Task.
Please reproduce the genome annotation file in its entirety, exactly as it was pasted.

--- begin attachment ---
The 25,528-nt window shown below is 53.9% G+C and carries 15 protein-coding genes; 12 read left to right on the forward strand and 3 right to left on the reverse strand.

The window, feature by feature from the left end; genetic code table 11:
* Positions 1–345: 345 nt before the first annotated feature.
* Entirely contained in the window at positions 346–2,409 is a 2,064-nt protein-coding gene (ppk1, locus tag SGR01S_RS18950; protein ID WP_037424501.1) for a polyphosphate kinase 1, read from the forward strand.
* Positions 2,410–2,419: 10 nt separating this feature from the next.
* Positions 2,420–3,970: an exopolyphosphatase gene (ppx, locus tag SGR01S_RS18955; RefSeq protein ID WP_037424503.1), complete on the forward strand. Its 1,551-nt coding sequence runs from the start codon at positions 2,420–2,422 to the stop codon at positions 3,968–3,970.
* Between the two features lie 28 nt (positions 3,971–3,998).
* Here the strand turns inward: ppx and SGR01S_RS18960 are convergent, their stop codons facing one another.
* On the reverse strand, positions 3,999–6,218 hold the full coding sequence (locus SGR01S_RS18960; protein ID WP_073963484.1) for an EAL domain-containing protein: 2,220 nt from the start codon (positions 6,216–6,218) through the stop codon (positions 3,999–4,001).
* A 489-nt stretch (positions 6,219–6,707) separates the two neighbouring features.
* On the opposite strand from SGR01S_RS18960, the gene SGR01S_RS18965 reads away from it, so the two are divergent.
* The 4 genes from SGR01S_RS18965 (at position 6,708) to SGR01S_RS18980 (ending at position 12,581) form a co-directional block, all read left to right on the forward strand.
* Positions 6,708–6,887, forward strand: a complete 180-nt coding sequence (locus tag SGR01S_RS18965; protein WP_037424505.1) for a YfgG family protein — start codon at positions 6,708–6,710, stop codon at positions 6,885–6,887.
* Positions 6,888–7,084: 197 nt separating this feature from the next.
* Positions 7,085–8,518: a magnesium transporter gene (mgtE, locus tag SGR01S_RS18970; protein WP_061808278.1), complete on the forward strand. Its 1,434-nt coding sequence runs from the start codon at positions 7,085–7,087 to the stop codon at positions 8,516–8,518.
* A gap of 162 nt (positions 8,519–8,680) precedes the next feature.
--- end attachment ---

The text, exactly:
The 25,528-nt window shown below is 53.9% G+C and carries 15 protein-coding genes; 12 read left to right on the forward strand and 3 right to left on the reverse strand.

The window, feature by feature from the left end; genetic code table 11:
* Positions 1–345: 345 nt before the first annotated feature.
* Entirely contained in the window at positions 346–2,409 is a 2,064-nt protein-coding gene (ppk1, locus tag SGR01S_RS18950; protein ID WP_037424501.1) for a polyphosphate kinase 1, read from the forward strand.
* Positions 2,410–2,419: 10 nt separating this feature from the next.
* Positions 2,420–3,970: an exopolyphosphatase gene (ppx, locus tag SGR01S_RS18955; RefSeq protein ID WP_037424503.1), complete on the forward strand. Its 1,551-nt coding sequence runs from the start codon at positions 2,420–2,422 to the stop codon at positions 3,968–3,970.
* Between the two features lie 28 nt (positions 3,971–3,998).
* Here the strand turns inward: ppx and SGR01S_RS18960 are convergent, their stop codons facing one another.
* On the reverse strand, positions 3,999–6,218 hold the full coding sequence (locus SGR01S_RS18960; protein ID WP_073963484.1) for an EAL domain-containing protein: 2,220 nt from the start codon (positions 6,216–6,218) through the stop codon (positions 3,999–4,001).
* A 489-nt stretch (positions 6,219–6,707) separates the two neighbouring features.
* On the opposite strand from SGR01S_RS18960, the gene SGR01S_RS18965 reads away from it, so the two are divergent.
* The 4 genes from SGR01S_RS18965 (at position 6,708) to SGR01S_RS18980 (ending at position 12,581) form a co-directional block, all read left to right on the forward strand.
* Positions 6,708–6,887, forward strand: a complete 180-nt coding sequence (locus tag SGR01S_RS18965; protein WP_037424505.1) for a YfgG family protein — start codon at positions 6,708–6,710, stop codon at positions 6,885–6,887.
* Positions 6,888–7,084: 197 nt separating this feature from the next.
* Positions 7,085–8,518: a magnesium transporter gene (mgtE, locus tag SGR01S_RS18970; protein WP_061808278.1), complete on the forward strand. Its 1,434-nt coding sequence runs from the start codon at positions 7,085–7,087 to the stop codon at positions 8,516–8,518.
* A gap of 162 nt (positions 8,519–8,680) precedes the next feature.